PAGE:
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    ABSTRACT: This article draws from a study exploring the relationship between the Physical Education (PE) programme in the former Soviet State of Lithuania (more than 20 years ago) and present-day physical activity levels of Lithuanian citizens aged 35 years and older. Discussion embraces the differences in attitudes among physically active people aged 35+ and those who are not physically active to the assessment of achievements, to social characteristics of teacher’s assessment, to the influence of assessment on past and present physical activity, enjoyment experienced during PE lessons and the past and present benefit of those lessons, as well as physical activity motivation during the PE lessons in former Soviet Union times. Research findings reveal that insufficient engagement during PE lessons increases the chance of future physical inactivity by 1.65 times. The absence of any positive correlation between the assessment mark and the positive relationship between an individual and the PE teacher increases the chance of future physical inactivity by 2.12 times. Lack of, or inadequate understanding of, the benefits of physical activity to the quality of life and a healthy lifestyle increases the chance of future physical inactivity by 2.20 times.
    Full-text · Article · Dec 2015 · Kinesiology
    • "Thesefindingshaveimportantimplicationsforphysicaleducators.Mostnotably,ourresults encouragePEinstructorstoimplylearning-orientedteachingpracticesthatemphasiseself- improvementandtaskmasteryratherthanperformance-orientedteachingpracticesthatfocus oncompetitionandnormativecomparisons.Inaddition,thisstudysupportsthepreviousfindings (Dishmanetal.,2005)andsuggestions(Wallhead&Buckworth,2004),indicatingthatenjoyment inPEmaybethepsychologicalmediatorthatcarriespositivePEexperiencesovertoincreased out-of-schoolPAparticipation.Giventhesefindings,webelievethatPEactivitiesshould(a) matchstudentneeds,skillsandpreferences,(b)beperceivedasexcitingandchallengingby thestudents,and(c)offerawiderangeofinvolvementchoices.Ithasbeenarguedthatfailure toconsiderthesecharacteristicscouldpotentiallyleadtoalackofenjoymentforPE(Ntoumanis, Pensgaard,Martin,&Pipe,2004). "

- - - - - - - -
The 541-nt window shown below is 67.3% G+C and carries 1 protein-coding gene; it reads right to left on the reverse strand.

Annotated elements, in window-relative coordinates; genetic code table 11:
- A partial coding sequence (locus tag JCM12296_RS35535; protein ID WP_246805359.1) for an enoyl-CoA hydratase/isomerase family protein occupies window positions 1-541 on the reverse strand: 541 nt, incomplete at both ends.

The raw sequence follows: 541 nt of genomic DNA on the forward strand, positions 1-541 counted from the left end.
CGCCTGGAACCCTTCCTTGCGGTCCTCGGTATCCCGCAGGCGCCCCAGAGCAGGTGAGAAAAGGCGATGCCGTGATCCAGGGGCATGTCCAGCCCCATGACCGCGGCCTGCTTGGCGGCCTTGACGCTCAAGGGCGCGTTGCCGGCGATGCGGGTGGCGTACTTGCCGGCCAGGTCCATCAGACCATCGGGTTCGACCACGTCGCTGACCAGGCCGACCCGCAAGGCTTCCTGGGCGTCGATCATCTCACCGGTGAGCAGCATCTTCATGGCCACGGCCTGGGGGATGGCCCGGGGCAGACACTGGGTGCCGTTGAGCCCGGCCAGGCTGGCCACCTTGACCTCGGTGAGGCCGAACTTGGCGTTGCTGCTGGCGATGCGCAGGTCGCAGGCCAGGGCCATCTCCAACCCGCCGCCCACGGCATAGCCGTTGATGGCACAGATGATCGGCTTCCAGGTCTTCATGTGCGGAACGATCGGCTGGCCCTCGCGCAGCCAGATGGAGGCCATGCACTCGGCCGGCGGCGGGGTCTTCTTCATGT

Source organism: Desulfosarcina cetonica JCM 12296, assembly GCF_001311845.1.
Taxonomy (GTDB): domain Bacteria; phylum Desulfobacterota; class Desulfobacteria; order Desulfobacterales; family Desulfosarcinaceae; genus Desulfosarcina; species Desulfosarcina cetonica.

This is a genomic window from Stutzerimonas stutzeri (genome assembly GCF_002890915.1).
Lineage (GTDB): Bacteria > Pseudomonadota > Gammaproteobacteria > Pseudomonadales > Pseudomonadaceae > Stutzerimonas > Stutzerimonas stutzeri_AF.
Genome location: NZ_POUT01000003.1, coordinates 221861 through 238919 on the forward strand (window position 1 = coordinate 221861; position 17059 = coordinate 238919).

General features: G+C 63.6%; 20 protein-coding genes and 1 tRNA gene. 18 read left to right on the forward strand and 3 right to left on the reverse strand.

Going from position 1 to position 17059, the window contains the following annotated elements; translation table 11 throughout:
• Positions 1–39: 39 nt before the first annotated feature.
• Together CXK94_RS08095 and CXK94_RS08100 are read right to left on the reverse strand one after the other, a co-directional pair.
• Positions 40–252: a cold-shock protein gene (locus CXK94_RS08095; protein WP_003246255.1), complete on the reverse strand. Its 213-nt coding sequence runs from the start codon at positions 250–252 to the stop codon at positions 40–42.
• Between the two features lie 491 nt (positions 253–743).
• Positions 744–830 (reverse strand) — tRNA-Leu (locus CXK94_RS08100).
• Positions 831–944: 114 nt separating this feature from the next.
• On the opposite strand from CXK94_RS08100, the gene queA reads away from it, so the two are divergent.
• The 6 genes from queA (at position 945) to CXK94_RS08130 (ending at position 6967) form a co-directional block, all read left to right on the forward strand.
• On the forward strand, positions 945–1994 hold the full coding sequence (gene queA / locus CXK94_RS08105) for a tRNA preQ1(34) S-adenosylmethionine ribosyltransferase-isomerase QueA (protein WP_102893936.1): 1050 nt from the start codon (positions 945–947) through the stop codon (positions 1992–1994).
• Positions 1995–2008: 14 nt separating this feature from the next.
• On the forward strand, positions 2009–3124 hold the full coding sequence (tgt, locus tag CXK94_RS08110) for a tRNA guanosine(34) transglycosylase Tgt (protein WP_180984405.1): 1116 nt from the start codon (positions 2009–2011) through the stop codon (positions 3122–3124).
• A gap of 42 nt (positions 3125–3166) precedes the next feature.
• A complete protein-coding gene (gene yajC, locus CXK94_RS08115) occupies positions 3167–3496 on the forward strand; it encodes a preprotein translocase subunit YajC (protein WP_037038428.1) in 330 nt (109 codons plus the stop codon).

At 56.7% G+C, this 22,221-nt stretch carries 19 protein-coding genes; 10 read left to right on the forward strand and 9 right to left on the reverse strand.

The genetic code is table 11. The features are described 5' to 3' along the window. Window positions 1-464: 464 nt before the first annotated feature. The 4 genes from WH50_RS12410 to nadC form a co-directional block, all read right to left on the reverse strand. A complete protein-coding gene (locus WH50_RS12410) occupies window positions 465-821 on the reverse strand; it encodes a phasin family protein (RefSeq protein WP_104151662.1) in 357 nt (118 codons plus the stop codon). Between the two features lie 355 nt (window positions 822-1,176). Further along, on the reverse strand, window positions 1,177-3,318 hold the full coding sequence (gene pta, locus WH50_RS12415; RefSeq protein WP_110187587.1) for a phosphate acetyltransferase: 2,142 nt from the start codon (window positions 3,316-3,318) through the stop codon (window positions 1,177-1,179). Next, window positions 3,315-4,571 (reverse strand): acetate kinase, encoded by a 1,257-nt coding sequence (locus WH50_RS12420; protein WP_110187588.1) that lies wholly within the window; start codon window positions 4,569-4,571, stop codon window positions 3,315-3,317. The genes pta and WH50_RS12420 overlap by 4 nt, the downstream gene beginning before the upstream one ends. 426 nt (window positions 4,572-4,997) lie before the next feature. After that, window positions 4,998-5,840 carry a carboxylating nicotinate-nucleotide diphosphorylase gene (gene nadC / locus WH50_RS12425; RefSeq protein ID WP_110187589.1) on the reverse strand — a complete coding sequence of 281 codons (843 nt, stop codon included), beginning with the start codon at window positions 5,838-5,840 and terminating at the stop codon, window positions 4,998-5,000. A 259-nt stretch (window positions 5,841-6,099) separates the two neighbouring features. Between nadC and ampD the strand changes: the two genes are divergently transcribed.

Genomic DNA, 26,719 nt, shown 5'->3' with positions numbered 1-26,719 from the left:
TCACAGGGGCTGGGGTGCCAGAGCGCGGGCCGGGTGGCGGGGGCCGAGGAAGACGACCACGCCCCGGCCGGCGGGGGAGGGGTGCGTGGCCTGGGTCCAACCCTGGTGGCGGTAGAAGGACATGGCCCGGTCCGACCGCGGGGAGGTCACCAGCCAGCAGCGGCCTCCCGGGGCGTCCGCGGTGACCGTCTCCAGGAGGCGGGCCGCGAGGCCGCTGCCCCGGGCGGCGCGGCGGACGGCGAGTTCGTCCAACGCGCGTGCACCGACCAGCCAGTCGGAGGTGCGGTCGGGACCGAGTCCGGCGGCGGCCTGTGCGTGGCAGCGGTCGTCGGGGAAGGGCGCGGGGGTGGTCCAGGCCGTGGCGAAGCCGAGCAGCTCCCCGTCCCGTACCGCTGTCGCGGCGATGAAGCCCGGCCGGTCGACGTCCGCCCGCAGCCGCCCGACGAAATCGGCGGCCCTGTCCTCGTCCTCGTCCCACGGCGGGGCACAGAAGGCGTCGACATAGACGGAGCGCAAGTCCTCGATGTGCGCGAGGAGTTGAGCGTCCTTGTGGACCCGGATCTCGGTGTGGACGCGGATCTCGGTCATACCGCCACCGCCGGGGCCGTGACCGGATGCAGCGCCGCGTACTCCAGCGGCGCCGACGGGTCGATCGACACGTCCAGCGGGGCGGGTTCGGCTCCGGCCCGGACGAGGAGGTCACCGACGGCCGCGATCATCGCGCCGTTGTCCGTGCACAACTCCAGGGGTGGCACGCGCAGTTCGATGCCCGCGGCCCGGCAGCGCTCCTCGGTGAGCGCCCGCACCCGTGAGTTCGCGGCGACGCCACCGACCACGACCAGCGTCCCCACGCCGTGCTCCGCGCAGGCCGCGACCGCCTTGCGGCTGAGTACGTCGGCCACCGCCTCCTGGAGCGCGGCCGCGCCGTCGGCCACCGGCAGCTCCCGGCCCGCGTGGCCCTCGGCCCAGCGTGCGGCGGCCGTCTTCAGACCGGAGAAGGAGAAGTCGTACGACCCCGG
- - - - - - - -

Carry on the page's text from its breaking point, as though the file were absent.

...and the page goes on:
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    ABSTRACT: The influence of teacher-initiated motivational climate on cognitive, affective, and behavioural student outcomes has been highlighted as an area of future research. This study, grounded in self-determination and achievement goal theories, examined how teacher-initiated motivational climate can increase student motivation and positive affective responses in physical education (PE) along with their physical activity (PA) participation, and whether motivational climate has a longitudinal effect across middle school. In addition, we aimed to examine the role of positive affect in explaining the relationship between motivation in PE and out-of-school PA participation. Our sample comprised 540 adolescents (277 boys, 263 girls, median age 13) and they responded to self-report questionnaires measuring their perception of motivational climate in PE classes (Motivation Climate in Physical Education Questionnaire), motivational regulations (Physical Education Motivation Scale), enjoyment (Sport Enjoyment Scale), and PA participation (Health Behaviour in School-aged Children Research Protocol) twice at both Grades 7 and 9. Structural equation model analyses produced three main findings. First, the study showed that intrinsic motivation was the vital component of motivation that transferred the effect of learning-oriented climate to long-lasting enjoyment in PE context. Second, performance-oriented climate had a long-lasting effect on introjected and extrinsic regulations and amotivation. Finally, the study showed enjoyable experiences in PE to transfer intrinsic motivation into PA participation. The findings of the study extend our understanding on how teacher-initiated motivational climate in PE can lead to an increase in PA participation during middle school.
    No preview · Article · Oct 2015 · International Journal of Sport and Exercise Psychology